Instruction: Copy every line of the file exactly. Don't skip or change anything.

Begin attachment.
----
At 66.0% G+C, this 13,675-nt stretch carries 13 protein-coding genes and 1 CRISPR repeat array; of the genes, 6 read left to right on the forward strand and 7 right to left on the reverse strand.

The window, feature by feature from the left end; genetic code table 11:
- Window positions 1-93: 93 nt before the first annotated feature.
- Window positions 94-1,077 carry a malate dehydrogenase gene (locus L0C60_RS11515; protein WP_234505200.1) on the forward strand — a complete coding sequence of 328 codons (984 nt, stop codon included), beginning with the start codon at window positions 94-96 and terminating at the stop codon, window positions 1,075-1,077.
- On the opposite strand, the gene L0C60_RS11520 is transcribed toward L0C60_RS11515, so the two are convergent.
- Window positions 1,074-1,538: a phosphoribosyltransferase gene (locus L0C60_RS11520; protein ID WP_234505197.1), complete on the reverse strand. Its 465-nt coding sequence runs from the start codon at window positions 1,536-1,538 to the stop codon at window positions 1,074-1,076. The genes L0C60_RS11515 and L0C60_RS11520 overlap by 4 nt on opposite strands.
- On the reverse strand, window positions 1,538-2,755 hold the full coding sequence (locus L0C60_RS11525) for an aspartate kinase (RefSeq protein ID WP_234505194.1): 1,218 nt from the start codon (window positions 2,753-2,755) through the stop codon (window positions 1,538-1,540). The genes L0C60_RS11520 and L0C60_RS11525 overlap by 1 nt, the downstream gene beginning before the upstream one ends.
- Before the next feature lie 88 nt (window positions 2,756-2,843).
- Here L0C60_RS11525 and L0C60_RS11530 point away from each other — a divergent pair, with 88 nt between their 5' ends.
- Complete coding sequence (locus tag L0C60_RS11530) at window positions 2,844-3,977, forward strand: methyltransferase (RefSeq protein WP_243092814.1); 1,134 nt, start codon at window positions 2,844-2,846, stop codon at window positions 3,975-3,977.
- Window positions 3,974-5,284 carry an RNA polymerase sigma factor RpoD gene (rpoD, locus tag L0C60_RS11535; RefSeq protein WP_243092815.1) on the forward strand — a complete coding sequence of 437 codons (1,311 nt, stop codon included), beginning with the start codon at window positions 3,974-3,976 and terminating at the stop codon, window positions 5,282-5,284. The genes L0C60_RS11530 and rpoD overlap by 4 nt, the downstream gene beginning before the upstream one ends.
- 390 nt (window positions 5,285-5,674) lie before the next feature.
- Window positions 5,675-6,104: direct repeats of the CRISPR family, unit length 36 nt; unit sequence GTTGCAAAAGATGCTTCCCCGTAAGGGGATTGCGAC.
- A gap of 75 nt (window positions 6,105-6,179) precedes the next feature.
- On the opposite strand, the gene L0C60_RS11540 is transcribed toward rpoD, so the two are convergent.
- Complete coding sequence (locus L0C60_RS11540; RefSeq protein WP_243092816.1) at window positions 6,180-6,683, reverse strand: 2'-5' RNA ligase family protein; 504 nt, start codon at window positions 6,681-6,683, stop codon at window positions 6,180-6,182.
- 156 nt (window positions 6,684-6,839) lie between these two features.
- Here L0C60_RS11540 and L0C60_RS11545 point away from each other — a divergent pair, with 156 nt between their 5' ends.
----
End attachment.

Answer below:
At 66.0% G+C, this 13,675-nt stretch carries 13 protein-coding genes and 1 CRISPR repeat array; of the genes, 6 read left to right on the forward strand and 7 right to left on the reverse strand.

The window, feature by feature from the left end; genetic code table 11:
- Window positions 1-93: 93 nt before the first annotated feature.
- Window positions 94-1,077 carry a malate dehydrogenase gene (locus L0C60_RS11515; protein WP_234505200.1) on the forward strand — a complete coding sequence of 328 codons (984 nt, stop codon included), beginning with the start codon at window positions 94-96 and terminating at the stop codon, window positions 1,075-1,077.
- On the opposite strand, the gene L0C60_RS11520 is transcribed toward L0C60_RS11515, so the two are convergent.
- Window positions 1,074-1,538: a phosphoribosyltransferase gene (locus L0C60_RS11520; protein ID WP_234505197.1), complete on the reverse strand. Its 465-nt coding sequence runs from the start codon at window positions 1,536-1,538 to the stop codon at window positions 1,074-1,076. The genes L0C60_RS11515 and L0C60_RS11520 overlap by 4 nt on opposite strands.
- On the reverse strand, window positions 1,538-2,755 hold the full coding sequence (locus L0C60_RS11525) for an aspartate kinase (RefSeq protein ID WP_234505194.1): 1,218 nt from the start codon (window positions 2,753-2,755) through the stop codon (window positions 1,538-1,540). The genes L0C60_RS11520 and L0C60_RS11525 overlap by 1 nt, the downstream gene beginning before the upstream one ends.
- Before the next feature lie 88 nt (window positions 2,756-2,843).
- Here L0C60_RS11525 and L0C60_RS11530 point away from each other — a divergent pair, with 88 nt between their 5' ends.
- Complete coding sequence (locus tag L0C60_RS11530) at window positions 2,844-3,977, forward strand: methyltransferase (RefSeq protein WP_243092814.1); 1,134 nt, start codon at window positions 2,844-2,846, stop codon at window positions 3,975-3,977.
- Window positions 3,974-5,284 carry an RNA polymerase sigma factor RpoD gene (rpoD, locus tag L0C60_RS11535; RefSeq protein WP_243092815.1) on the forward strand — a complete coding sequence of 437 codons (1,311 nt, stop codon included), beginning with the start codon at window positions 3,974-3,976 and terminating at the stop codon, window positions 5,282-5,284. The genes L0C60_RS11530 and rpoD overlap by 4 nt, the downstream gene beginning before the upstream one ends.
- 390 nt (window positions 5,285-5,674) lie before the next feature.
- Window positions 5,675-6,104: direct repeats of the CRISPR family, unit length 36 nt; unit sequence GTTGCAAAAGATGCTTCCCCGTAAGGGGATTGCGAC.
- A gap of 75 nt (window positions 6,105-6,179) precedes the next feature.
- On the opposite strand, the gene L0C60_RS11540 is transcribed toward rpoD, so the two are convergent.
- Complete coding sequence (locus L0C60_RS11540; RefSeq protein WP_243092816.1) at window positions 6,180-6,683, reverse strand: 2'-5' RNA ligase family protein; 504 nt, start codon at window positions 6,681-6,683, stop codon at window positions 6,180-6,182.
- 156 nt (window positions 6,684-6,839) lie between these two features.
- Here L0C60_RS11540 and L0C60_RS11545 point away from each other — a divergent pair, with 156 nt between their 5' ends.